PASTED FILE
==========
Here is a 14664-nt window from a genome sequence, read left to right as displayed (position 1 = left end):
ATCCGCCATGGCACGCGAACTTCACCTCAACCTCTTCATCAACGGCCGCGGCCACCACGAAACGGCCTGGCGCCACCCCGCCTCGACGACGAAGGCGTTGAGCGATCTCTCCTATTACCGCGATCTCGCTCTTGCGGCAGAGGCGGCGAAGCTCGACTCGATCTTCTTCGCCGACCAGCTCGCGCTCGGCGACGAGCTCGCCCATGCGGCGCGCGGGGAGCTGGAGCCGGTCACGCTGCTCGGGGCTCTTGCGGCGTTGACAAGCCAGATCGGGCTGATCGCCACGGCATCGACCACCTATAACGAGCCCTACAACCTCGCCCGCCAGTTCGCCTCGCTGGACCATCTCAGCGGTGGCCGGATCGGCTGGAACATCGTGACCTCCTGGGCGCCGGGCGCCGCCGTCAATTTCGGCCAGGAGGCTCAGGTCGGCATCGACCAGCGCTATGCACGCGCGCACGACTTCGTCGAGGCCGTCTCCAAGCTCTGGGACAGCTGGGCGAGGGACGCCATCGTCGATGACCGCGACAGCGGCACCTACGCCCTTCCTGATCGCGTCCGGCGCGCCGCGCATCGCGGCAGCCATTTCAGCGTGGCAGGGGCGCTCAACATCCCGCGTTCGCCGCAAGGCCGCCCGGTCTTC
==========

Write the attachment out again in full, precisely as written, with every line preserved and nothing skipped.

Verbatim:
Here is a 14664-nt window from a genome sequence, read left to right as displayed (position 1 = left end):
ATCCGCCATGGCACGCGAACTTCACCTCAACCTCTTCATCAACGGCCGCGGCCACCACGAAACGGCCTGGCGCCACCCCGCCTCGACGACGAAGGCGTTGAGCGATCTCTCCTATTACCGCGATCTCGCTCTTGCGGCAGAGGCGGCGAAGCTCGACTCGATCTTCTTCGCCGACCAGCTCGCGCTCGGCGACGAGCTCGCCCATGCGGCGCGCGGGGAGCTGGAGCCGGTCACGCTGCTCGGGGCTCTTGCGGCGTTGACAAGCCAGATCGGGCTGATCGCCACGGCATCGACCACCTATAACGAGCCCTACAACCTCGCCCGCCAGTTCGCCTCGCTGGACCATCTCAGCGGTGGCCGGATCGGCTGGAACATCGTGACCTCCTGGGCGCCGGGCGCCGCCGTCAATTTCGGCCAGGAGGCTCAGGTCGGCATCGACCAGCGCTATGCACGCGCGCACGACTTCGTCGAGGCCGTCTCCAAGCTCTGGGACAGCTGGGCGAGGGACGCCATCGTCGATGACCGCGACAGCGGCACCTACGCCCTTCCTGATCGCGTCCGGCGCGCCGCGCATCGCGGCAGCCATTTCAGCGTGGCAGGGGCGCTCAACATCCCGCGTTCGCCGCAAGGCCGCCCGGTCTTC